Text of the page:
Silent Folk (Footprint Records, 2014)
One of the irresistible charms of world music is its promise – its promise of a journey. Nothing delivers on that promise more than Sweden’s progressive folk band Groupa and their latest offering of Silent Folk out on the Footprint Records label. With a whole host of previous recordings like Frost, Fjalar, Lavalek, Imeland and Manskratt, Groupa freefalls into their other worldly brand of Nordic folk on Silent Folk that spirits away the listener on a spectacular mental trek.
Dashed through with intertwined flute lines by Jonas Simonson and fiddle lines by Mats Eden and grounded to earth by percussion and jew’s harp by Terje Isungset, Silent Folk hikes a soundscape that at once sounds rooted to the earth and at other times takes to the wide open sky.
Moody, mysterious and meditative, Silent Folk is a hypnotic hybrid of folk and musical improvisation. Taking off with “Silkeskastanj” Groupa captures the listener with an eerie blend of fiddle and flute, surrounded by a wealth of percussion that intrigues as much as it enthralls. Title track “Silent Folk” is no less provocative with the addition of the twangy goodness of jew’s harp. At 9.53 this lush track is utterly captivating with the occasional bell tinkling, heavy drums that come across as thunder and what sounds like bottles, whipping up what I can only describe as modern music for the primitive traveler.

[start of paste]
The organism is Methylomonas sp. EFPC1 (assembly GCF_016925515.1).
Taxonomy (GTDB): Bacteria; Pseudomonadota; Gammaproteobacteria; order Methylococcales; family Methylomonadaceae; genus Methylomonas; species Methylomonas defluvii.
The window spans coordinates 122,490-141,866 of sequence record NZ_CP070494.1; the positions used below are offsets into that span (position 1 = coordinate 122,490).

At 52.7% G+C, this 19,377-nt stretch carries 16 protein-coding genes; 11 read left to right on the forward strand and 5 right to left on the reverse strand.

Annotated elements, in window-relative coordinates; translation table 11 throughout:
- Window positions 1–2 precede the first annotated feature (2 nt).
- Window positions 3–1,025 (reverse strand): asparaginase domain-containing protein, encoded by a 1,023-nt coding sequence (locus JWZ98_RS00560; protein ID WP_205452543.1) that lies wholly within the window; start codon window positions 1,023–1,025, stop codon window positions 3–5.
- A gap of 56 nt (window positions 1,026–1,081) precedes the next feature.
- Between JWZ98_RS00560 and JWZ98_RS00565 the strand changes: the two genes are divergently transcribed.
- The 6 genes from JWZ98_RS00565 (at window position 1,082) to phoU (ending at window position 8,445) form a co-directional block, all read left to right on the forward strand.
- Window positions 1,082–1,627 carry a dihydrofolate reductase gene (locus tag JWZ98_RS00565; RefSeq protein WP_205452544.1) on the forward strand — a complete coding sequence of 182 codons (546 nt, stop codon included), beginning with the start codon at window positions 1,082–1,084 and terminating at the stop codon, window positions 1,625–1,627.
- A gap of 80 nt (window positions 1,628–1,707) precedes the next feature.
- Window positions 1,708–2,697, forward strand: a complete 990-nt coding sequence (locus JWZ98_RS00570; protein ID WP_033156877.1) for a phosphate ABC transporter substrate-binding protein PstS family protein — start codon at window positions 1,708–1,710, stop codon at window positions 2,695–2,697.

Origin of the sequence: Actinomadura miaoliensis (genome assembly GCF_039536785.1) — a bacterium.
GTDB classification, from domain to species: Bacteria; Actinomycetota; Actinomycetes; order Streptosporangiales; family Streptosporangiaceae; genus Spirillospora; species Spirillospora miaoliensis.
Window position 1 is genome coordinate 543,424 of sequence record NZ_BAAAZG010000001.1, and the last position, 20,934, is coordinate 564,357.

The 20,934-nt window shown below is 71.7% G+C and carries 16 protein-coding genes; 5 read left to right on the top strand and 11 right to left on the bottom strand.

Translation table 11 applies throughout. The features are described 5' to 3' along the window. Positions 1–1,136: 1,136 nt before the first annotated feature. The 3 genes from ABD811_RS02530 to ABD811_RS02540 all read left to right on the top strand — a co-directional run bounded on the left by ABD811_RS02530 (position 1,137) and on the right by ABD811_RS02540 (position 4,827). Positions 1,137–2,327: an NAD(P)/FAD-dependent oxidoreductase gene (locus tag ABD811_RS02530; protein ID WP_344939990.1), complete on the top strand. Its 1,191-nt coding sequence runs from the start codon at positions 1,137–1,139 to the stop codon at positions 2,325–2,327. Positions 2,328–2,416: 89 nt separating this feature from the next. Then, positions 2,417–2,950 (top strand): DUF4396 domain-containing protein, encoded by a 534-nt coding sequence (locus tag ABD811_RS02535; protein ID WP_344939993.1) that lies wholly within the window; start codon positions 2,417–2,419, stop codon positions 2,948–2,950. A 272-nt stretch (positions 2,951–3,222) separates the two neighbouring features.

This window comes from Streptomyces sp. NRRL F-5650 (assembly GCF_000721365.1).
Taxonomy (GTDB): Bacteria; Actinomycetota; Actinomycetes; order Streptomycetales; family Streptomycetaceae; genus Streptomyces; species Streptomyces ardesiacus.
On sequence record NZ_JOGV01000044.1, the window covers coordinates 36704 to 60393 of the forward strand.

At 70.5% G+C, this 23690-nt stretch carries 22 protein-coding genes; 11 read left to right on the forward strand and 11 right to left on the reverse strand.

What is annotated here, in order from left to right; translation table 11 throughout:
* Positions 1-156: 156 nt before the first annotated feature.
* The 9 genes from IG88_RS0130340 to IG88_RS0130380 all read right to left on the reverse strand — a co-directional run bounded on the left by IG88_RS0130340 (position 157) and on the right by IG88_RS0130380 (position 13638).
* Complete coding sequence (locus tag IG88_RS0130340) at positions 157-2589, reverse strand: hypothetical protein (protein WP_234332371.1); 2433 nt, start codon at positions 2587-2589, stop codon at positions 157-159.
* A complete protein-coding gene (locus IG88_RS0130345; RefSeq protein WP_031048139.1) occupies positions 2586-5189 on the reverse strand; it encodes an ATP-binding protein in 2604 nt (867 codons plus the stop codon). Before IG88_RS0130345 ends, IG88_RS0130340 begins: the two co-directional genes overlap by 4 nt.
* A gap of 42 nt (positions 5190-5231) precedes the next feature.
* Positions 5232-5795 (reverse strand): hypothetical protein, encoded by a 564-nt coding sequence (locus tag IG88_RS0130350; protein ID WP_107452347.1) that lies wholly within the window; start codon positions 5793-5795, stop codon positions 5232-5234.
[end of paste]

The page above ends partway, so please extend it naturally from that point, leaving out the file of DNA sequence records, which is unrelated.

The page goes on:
The flutes on “Fundrar/Hurven,” the fiddle work on “Offerdalshalling” and percussive wonders on “Elvespringar” provide plenty of wondrous twists and turns on the journey of Silent Folk to satisfy any progressive music fan out there. There’s also the more folksy sweetness of “Kryptorp” and the imaginative edginess of “Halling from Elsewhere” that prove to be irresistible temptations to music fans.
Silent Folk is exotic, compelling and gloriously gripping. This is a journey you want to take again and again.
Buy the album from footprintrecords.com
Author: TJ Nelson
TJ Nelson is a regular CD reviewer and editor at World Music Central. She is also a fiction writer. Check out her latest book, Chasing Athena’s Shadow.
Set in Pineboro, North Carolina, Chasing Athena’s Shadow follows the adventures of Grace, an adult literacy teacher, as she seeks to solve a long forgotten family mystery. Her charmingly dysfunctional family is of little help in her quest. Along with her best friends, an attractive Mexican teacher and an amiable gay chef, Grace must find the one fading memory that holds the key to why Grace’s great-grandmother, Athena, shot her husband on the courthouse steps in 1931.
Traversing the line between the Old South and New South, Grace will have to dig into the past to uncover Athena’s true crime.